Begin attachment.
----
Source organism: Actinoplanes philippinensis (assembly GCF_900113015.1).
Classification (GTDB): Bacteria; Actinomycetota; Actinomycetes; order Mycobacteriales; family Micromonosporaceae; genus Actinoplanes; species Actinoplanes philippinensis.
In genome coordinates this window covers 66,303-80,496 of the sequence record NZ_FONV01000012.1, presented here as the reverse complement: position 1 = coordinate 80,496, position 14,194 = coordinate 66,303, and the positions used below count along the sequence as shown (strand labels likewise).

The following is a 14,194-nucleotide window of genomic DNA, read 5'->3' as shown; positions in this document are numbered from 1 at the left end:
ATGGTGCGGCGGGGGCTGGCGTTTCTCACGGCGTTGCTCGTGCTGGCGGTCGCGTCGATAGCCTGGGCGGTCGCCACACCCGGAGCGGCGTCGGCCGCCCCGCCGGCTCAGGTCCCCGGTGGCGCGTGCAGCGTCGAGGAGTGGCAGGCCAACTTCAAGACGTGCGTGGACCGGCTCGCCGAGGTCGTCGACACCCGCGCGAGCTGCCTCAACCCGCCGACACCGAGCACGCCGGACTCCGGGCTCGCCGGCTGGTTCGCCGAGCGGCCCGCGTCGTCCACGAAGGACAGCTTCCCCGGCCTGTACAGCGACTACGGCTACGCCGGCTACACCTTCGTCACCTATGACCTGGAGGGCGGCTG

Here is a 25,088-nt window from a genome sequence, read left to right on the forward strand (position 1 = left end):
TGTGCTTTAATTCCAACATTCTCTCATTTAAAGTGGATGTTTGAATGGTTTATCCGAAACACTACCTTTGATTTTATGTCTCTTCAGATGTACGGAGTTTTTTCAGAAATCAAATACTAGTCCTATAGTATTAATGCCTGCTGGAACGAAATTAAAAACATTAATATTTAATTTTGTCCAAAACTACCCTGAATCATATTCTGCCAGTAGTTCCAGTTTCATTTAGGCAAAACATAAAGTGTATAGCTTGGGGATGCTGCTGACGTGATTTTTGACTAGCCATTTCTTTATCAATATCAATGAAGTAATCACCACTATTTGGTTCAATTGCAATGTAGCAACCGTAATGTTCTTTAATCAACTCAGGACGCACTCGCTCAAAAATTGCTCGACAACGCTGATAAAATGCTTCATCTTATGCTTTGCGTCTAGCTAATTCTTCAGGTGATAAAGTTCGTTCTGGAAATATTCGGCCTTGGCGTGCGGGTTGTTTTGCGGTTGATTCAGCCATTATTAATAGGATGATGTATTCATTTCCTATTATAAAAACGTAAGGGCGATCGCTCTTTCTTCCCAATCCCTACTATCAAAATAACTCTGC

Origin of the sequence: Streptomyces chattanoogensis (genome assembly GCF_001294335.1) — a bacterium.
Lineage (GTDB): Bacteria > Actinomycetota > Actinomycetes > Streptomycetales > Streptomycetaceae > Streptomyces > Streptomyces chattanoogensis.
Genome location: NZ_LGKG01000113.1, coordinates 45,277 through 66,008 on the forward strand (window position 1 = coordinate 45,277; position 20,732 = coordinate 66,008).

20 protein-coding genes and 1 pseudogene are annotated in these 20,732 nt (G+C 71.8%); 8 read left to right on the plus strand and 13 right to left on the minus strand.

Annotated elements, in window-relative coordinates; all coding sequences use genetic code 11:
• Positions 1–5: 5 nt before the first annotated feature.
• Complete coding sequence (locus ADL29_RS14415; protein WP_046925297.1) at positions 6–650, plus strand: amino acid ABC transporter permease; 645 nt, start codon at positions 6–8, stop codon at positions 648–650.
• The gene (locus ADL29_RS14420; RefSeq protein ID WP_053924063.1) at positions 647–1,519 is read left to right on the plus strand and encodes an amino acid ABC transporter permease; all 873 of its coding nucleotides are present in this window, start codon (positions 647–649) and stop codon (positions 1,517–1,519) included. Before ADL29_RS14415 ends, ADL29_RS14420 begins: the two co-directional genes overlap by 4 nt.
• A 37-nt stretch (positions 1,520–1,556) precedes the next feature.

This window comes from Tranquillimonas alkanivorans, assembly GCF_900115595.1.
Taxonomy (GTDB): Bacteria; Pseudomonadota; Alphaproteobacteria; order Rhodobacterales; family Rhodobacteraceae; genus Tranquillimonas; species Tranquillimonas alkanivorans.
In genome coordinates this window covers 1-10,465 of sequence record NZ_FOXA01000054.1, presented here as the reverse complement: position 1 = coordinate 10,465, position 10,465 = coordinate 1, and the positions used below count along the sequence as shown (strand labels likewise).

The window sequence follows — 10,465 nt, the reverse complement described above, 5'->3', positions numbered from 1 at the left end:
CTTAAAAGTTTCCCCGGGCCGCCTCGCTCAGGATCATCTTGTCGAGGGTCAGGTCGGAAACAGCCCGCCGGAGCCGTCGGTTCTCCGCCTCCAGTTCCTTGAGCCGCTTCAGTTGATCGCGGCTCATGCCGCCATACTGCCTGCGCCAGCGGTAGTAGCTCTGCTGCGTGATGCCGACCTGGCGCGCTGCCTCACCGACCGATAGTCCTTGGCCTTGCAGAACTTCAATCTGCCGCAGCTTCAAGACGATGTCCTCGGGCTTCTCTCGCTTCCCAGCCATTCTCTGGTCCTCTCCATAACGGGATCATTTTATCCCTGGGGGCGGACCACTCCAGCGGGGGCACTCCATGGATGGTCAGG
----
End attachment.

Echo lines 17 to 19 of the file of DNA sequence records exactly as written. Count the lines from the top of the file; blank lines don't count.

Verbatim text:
This window comes from Tranquillimonas alkanivorans, assembly GCF_900115595.1.
Taxonomy (GTDB): Bacteria; Pseudomonadota; Alphaproteobacteria; order Rhodobacterales; family Rhodobacteraceae; genus Tranquillimonas; species Tranquillimonas alkanivorans.
In genome coordinates this window covers 1-10,465 of sequence record NZ_FOXA01000054.1, presented here as the reverse complement: position 1 = coordinate 10,465, position 10,465 = coordinate 1, and the positions used below count along the sequence as shown (strand labels likewise).